Progress report: Profiling Celeritas on Nvidia GPUs

Peter Heywood, Research Software Engineer

The University of Sheffield



June 2023 Workshop


Celeritas is a new Monte Carlo transport code designed for high-performance simulation of high-energy physics detectors.

The Celeritas project implements HEP detector physics on GPU accelerator hardware with the ultimate goal of supporting the massive computational requirements of the HL-LHC upgrade.


  • Development machine:
    • NVIDIA Titan V (SM 70, 250W)
    • Intel i7-6850K
  • TUoS Stanage HPC (Tier 3):
    • NVIDIA H100 PCI-e (SM 90, 350W)
    • NVIDIA A100 SXM4 (SM 80, 500W)
    • AMD EPYC 7413
    • Exclusive reservation to use ncu

Titan Xp & Titan V GPUs

NVTX Annotations

Timeline without NVTX

Timeline showing 60ms portion of TestEM3 without CELER_ENABLE_PROFILE


Timeline showing 60ms portion of TestEM3 with CELER_ENABLE_PROFILE=1 in PR #827

Nsight use of NVTX

  • Can encourage nsys to only profile selected regions
nsys profile -c nvtx -p celer-sim@celeritas ... 
  • Can only profile specific kernels in ncu by range
    • Requires recent enough ncu
ncu --set=full --nvtx --nvtx-include "celeritas@celer-sim/step/*" \
    --launch-skip 1000 --launch-count 50 \
    -k regex:"launch_action_impl|_kernel_agent" \

Current Optimisatin Candidates

Reduce allocations/deallocations

Allocations and Deallocations

  • Allocations of GPU memory are relatively expensive
    • But individual allocations are cheap compared to kernels
  • Celeritas is an iterative process
    • Time for allocations/deallocations within the loop adds up
    • Calls to thrust methods per step which allocate and deallocate temporary memory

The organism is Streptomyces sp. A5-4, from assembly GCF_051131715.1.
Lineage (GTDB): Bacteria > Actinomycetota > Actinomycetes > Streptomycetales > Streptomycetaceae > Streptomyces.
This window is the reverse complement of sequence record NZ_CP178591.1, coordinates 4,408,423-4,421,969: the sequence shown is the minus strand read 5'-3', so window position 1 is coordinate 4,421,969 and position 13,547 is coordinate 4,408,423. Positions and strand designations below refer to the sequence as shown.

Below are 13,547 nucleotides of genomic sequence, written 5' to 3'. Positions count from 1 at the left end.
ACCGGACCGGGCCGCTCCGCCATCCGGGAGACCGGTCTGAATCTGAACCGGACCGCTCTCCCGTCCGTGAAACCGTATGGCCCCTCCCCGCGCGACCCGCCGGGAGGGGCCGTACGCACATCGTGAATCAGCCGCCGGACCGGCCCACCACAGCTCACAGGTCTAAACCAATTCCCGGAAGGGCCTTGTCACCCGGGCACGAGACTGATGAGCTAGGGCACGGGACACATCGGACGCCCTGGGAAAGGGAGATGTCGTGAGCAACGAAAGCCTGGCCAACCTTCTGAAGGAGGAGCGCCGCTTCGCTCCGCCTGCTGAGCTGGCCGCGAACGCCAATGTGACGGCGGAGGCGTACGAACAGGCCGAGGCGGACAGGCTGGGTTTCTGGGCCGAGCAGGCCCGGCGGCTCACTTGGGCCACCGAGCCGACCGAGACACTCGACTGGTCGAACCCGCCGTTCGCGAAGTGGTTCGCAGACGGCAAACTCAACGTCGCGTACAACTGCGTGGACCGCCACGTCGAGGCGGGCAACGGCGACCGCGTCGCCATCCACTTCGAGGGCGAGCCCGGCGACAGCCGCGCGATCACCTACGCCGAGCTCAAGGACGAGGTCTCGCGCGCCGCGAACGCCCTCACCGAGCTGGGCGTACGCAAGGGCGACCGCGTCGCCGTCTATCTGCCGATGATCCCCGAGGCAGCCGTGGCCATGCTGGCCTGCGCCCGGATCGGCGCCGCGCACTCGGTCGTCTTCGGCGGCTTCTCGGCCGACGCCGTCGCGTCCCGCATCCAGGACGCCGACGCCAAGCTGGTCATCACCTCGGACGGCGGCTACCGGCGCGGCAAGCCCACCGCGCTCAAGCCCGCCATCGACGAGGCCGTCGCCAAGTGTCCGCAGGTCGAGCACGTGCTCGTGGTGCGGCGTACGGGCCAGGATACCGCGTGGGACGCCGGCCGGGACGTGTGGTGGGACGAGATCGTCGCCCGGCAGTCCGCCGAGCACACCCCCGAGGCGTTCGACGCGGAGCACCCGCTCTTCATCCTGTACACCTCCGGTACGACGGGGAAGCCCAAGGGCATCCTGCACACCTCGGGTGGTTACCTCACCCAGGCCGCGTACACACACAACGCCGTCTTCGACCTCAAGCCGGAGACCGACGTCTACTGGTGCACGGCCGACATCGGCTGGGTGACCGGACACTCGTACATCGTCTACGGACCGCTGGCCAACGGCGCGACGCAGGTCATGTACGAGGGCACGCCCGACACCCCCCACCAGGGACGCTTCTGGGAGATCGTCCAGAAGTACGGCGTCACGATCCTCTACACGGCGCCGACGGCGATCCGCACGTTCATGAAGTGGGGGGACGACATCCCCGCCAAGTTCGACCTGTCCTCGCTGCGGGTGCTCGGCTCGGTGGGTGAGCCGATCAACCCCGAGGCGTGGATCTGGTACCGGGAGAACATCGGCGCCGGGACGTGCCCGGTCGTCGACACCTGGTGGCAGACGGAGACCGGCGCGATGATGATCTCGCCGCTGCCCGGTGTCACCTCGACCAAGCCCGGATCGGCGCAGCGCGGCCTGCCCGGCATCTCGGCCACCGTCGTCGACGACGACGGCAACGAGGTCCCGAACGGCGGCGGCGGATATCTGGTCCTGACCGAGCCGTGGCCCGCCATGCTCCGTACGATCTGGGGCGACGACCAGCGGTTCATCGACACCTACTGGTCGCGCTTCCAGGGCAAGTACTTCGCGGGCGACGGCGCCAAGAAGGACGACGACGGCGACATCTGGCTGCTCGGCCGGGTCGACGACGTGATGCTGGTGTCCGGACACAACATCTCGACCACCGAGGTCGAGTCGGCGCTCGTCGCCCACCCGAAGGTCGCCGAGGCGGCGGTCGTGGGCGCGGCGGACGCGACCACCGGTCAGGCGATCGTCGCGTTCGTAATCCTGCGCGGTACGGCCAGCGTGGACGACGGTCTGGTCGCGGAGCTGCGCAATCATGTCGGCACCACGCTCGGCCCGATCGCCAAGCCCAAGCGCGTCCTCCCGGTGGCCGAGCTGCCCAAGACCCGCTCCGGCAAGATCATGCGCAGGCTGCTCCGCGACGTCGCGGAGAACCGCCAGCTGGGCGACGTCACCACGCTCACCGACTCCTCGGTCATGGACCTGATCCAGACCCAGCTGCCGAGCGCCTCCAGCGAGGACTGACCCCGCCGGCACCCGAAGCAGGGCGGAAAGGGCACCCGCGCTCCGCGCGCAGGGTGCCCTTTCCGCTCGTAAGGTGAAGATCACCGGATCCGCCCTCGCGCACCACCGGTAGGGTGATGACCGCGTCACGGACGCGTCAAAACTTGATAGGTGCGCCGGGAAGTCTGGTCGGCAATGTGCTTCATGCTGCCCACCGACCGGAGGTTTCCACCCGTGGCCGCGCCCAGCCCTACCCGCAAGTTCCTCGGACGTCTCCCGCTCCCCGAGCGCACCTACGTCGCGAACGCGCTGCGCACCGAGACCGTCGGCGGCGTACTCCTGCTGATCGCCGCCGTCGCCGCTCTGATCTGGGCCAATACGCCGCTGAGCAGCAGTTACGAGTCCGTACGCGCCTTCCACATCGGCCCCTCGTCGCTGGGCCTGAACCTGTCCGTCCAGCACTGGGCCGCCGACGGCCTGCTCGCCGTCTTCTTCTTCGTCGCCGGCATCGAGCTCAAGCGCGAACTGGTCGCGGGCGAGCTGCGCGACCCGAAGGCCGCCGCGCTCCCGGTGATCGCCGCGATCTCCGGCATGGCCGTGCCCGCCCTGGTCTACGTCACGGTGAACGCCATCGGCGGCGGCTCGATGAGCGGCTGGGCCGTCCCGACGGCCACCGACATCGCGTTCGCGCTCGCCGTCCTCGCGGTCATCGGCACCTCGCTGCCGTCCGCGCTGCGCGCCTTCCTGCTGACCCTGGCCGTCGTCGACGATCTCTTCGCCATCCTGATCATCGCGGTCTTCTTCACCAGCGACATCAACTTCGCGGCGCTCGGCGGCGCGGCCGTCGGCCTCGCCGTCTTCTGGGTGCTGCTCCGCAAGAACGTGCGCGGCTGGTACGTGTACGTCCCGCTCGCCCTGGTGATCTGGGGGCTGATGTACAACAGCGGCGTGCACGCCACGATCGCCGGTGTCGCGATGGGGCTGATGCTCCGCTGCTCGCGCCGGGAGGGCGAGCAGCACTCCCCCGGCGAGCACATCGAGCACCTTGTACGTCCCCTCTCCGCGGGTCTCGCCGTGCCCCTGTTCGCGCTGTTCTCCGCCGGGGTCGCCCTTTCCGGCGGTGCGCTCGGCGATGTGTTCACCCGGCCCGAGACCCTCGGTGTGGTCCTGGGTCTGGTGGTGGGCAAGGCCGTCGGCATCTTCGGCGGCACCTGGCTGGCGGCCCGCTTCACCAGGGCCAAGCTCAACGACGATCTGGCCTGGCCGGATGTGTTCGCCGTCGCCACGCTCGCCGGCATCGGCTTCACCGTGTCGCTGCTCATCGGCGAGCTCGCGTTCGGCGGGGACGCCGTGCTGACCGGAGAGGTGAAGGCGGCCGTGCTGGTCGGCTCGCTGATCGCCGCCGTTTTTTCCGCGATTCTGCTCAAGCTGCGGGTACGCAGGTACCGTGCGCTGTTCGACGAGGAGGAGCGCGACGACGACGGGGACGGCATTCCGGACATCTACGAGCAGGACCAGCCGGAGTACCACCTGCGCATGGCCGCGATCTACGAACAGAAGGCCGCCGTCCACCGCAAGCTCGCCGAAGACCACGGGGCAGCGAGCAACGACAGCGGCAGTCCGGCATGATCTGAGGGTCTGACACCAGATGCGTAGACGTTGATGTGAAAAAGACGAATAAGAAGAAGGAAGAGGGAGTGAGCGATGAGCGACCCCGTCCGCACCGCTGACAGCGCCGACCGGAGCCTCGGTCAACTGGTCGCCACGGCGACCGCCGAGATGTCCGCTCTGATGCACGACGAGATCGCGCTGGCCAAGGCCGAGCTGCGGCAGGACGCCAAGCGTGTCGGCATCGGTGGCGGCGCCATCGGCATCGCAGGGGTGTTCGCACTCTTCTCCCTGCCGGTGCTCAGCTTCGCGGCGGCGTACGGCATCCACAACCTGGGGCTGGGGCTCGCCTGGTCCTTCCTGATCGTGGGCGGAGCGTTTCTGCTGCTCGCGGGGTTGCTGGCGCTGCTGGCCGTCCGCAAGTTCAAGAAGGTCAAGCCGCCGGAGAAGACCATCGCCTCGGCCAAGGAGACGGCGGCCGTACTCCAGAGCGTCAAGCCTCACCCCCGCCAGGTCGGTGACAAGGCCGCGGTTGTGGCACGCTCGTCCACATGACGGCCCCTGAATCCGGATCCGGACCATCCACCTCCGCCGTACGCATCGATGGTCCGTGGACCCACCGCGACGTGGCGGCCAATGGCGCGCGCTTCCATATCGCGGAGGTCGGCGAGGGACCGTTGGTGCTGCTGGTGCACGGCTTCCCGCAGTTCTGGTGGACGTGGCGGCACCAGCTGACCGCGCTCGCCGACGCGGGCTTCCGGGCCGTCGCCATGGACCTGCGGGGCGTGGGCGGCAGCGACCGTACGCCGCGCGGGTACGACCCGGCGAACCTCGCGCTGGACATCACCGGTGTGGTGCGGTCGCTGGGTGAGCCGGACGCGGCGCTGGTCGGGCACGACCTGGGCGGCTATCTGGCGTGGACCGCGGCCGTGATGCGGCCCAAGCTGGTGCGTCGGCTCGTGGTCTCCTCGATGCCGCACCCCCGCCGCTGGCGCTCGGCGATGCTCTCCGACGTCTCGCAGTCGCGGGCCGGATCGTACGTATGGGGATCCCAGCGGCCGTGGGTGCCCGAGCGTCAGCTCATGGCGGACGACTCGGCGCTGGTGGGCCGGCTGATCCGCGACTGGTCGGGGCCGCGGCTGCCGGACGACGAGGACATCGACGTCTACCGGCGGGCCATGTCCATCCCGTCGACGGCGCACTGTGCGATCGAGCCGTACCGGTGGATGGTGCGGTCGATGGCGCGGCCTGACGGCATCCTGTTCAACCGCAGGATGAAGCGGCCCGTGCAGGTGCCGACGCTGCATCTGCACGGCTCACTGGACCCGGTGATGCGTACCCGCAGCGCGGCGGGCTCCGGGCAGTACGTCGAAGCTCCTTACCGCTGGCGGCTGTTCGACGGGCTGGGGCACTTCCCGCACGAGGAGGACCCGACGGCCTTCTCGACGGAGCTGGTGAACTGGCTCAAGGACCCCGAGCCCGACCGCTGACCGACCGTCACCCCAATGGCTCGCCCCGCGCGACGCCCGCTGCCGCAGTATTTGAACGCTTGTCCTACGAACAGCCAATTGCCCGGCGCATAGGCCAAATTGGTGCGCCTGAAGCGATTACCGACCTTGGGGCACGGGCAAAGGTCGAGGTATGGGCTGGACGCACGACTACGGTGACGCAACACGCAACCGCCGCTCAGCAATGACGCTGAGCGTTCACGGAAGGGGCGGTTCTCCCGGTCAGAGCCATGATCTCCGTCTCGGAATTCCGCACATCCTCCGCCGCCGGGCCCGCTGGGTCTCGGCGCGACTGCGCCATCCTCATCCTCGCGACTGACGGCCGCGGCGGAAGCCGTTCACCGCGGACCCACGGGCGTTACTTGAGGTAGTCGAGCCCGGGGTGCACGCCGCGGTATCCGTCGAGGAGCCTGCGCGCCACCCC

cudaMalloc(void** devPtr, size_t size)

cudaFree(void* devPtr)

Per-step Allocation and Deallocations

Nsys timeline showing the per-step allocations and dellocations within Thrust library calls

CCCL: Thrust, CUB & libcu++

  • CCCL (CUDA C++ Core Libraries) -

    • Thrust

    Thrust allows you to implement high performance parallel applications with minimal programming effort through a high-level interface

    • Cub

    CUB provides state-of-the-art, reusable software components for every layer of the CUDA programming model:

    • libcu++

    The C++ Standard Library for Your Entire System


size_type remove_if_alive(
    StateCollection<TrackSlotId, Ownership::reference, MemSpace::device> const&
    StreamId stream_id)
    ScopedProfiling profile_this{"remove-if-alive"};
    auto start = device_pointer_cast(;
    auto end = thrust::remove_if(thrust_execute_on(stream_id),
                                 start + vacancies.size(),
    // New size of the vacancy vector
    return end - start;


Timeline view of remove_if_alive


size_type exclusive_scan_counts(
    StateCollection<size_type, Ownership::reference, MemSpace::device> const&
    StreamId stream_id)
    ScopedProfiling profile_this{"exclusive-scan-conts"};
    // Exclusive scan:
    auto data = device_pointer_cast(;
    auto stop = thrust::exclusive_scan(thrust_execute_on(stream_id),
                                       data + counts.size(),
    // Copy the last element (accumulated total) back to host
    return *(stop - 1);


Timeline view of exclusive_scan_counts

Thrust -> CUB

  • Replace thrust::remove_if with cub::copy_if
    • Only reallocate when temp memory required increases
    • The benefit of this is mostly masked through cudaMallocAsync
  • Replace thrust::exclusive_scan with cub::DeviceScan::ExclusiveScan
    • Only reallocate when temp memory required increases
  • Can potentially use a custom Thrust allocator instead
    • By extending thrust::cuda::allocator

Thrust -> CUB

  • Small absolute performance improvement.
    • Replace N allocations with between 1 and N
    • Replace N deallocations and 1
    • ~10s of lines of code
    • For TestEM3 13 TeV
      • ~10 µs per step improvement
      • < 0.2% improvement

2: CUDA Graph API

Kernel Launch Overheads

Launch overhead costs in smaller models (Simple CMS)

Kernel Launch Overheads

Launch overhead costs in smaller models (Simple CMS)

Kernel Launch Overheads

  • Overhead costs associated with submitting work to the GPU
    • I.e. gaps between kernels
  • Order of 1-10 µs per kernel launch
  • When many short running kernels are launched, this adds up.
  • 6087 kernel launches in 438ms of TestEM3 with a smaller input file.


CUDA Graphs have been designed to allow work to be defined as graphs rather than single operations.